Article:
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Storytellers #1: Digging Deeper Down

Well, as promised here is the first in a series of blog posts covering the story behind each song on our new album "The Meritocracy of Hell". I hope for all of you reading, you find these posts entertaining as well as informative. Although the songs we write tend to lean toward simplicity more than complexity, the thoughts and emotions that go into each song are deeper than one would suspect. As a youth, I would read album liner notes and lyrics as though I were studying for a final exam. I would read every word of every song, and try to imagine what inspired it. There were lyrics I could sense depth and introspection ( Dio, Ozzy, Megadeth), lyrics that made me feel powerful(Iron Maiden, Judas Priest, Metallica), and lyrics that I found shallow but still entertaining (Poison, Kiss, Whitesnake). Lyrics can make or break a song. There are some really great songs in the world of rock and roll, but due to poorly written or poorly thought out lyrics, the song falls flat. Good musicians can't cover for bad melodies, and without a good melody, no one gives the music much of a chance. Chances are you disagree with me to some extent, but deep down you know I'm right. Try listening to Iron Maiden's "Powerslave" without any singing or words. You may dig it once or twice, but it would sound boring after a while. A great song is only as good as the sum of it's parts, which leads me to the lead off track to "The Meritocracy of Hell", 'Digging Deeper Down'.

DDD was only a working title when I wrote it. I like alliteration and repetitive sounds in lyrics. I came up with the chorus hook while driving to work (as I get many of my ideas), I just starting chanting "I'll keep on digging my grave, deeper and deeper and deeper down" ! Seeing as how that was the main hook, it seemed appropriate to title the song for it, but the hook didn't lend itself to an immediate title that worked for me and sounded like an actual title. So, Digging Deeper Down became the working title, and it stuck.

Conceptually, the song is about dealing with circumstances perceived to be out of one's control. I use horror style themes to convey many of my ideas, and the idea of digging one's own grave sounded appealing, if not a little misleading. The idea behind the grave in this song is similar to the old idiom "you made you bed, now lie in it". I wanted something to on the surface look dark and brooding, but in a more complex way, convey a positive message. The lyrics , very simple and direct, convey to someone not to give up, not to lay down the fight. "Make known your name, just give them someone to blame". It means to live in such a way as to not be ignored and to be the type of person folks either respect or resent, just don't be a coward.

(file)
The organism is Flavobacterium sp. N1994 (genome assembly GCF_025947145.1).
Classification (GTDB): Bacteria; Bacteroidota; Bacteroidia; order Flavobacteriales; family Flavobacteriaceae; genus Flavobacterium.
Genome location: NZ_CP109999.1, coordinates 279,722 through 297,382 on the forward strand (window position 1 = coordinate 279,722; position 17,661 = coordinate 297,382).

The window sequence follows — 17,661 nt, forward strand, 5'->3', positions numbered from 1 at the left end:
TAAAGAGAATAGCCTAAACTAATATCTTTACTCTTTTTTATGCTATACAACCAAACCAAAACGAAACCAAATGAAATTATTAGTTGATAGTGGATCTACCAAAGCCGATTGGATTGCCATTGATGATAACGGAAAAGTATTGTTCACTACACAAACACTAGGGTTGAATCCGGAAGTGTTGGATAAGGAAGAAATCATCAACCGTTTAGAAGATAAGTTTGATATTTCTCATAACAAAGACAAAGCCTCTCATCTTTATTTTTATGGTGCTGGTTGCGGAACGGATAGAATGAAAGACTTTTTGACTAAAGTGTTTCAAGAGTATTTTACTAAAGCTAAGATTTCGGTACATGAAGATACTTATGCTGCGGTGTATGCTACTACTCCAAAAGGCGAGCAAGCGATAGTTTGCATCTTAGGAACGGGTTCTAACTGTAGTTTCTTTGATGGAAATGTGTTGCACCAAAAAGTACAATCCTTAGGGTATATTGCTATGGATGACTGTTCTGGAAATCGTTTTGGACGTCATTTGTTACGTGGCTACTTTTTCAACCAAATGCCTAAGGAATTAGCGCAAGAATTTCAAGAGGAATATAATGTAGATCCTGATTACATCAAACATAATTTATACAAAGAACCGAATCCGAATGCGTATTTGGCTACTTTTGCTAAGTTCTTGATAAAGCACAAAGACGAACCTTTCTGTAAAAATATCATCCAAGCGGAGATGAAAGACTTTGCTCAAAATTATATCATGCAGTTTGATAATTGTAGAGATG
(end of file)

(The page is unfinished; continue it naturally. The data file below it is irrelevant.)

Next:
Musically, I wanted a 6/8 heavy rocker to open the album. I had the riffs in my head for years, and after writing the lyrics, I knew exactly what riffs to use, where to put them in the context of the song, and how to sing the melody. This song came together in one hour. I recorded a demo, and basically what you hear on the album is what the demo sounded like, except on the album we all played our parts and the melodies were rounded out better. Scott Prian did some cool stuff drum wise on this track as well. Glen learned the song in the studio, and in retrospect that was a bit unfair of me to unleash on him like that, but he rose to the challenge and turned in a solid bass line. Due to time constraints, David was unable to write a solo for this song, so the solo you hear is me. I am not a shredder at all, but I think it came together well. The easiest part of recording this was the vocals, and they only took two hours to complete. I recorded them before going in to work one Thursday morning. Ah, the life of a working class artist.The high falsetto voice in the bridge is me as well, trying my best to add a King Diamond flavor to what is otherwise and raw and gritty song. At the end of the day, it has a cool Kiss vibe to it, underscored by King Diamond. It is one of my favorites (but I guess they are ALL my favorites in some way, we'll call this one #2).

I chose this song to lead the album because 1. It is a hard rocking track, 2. It contains what I perceive to be my strongest vocal track of the album, 3. It is the only song on the album in 6/8, and 4. The main riff sets the tone for the album musically. Listen or your selves, I think you will agree. Or not.


Stay tuned for the next entry, we will cover "Ouija Board Diagnostics"..........CHEERS!

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